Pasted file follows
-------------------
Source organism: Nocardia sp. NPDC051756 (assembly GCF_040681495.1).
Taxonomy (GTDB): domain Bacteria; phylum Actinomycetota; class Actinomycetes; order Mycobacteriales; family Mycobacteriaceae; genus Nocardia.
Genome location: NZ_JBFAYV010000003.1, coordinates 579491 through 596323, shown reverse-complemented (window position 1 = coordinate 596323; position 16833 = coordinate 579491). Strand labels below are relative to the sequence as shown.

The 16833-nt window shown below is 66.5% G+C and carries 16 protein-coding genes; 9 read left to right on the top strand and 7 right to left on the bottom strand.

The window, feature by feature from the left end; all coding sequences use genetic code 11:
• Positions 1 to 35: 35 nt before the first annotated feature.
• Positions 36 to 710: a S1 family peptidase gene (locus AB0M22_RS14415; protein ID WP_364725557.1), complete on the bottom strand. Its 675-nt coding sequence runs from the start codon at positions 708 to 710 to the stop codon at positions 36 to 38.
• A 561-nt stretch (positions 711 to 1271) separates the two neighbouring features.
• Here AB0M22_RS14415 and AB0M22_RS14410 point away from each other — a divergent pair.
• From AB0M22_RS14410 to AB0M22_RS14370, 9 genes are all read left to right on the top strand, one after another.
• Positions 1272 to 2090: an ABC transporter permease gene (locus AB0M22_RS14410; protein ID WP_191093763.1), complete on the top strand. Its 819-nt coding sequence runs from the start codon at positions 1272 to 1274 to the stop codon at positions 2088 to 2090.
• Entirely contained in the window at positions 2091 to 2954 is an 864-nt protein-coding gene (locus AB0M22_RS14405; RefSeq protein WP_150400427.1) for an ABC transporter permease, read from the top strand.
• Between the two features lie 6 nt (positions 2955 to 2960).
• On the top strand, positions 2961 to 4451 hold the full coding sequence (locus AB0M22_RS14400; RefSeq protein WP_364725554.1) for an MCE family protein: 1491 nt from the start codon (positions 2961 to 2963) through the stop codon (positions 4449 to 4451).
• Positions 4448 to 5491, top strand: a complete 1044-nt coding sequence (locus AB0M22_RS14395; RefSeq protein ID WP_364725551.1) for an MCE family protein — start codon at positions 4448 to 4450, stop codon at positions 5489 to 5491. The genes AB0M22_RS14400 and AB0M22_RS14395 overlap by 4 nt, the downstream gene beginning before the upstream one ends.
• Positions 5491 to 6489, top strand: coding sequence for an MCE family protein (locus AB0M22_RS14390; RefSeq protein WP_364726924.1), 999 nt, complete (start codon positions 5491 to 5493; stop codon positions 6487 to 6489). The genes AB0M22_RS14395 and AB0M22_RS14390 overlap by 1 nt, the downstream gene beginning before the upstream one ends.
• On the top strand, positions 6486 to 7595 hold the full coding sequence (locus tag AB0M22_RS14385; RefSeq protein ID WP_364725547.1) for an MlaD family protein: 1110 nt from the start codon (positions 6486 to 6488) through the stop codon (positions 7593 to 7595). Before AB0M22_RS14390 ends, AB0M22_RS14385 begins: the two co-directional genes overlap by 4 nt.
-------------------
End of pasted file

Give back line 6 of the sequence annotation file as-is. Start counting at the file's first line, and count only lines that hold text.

• Positions 1 to 35: 35 nt before the first annotated feature.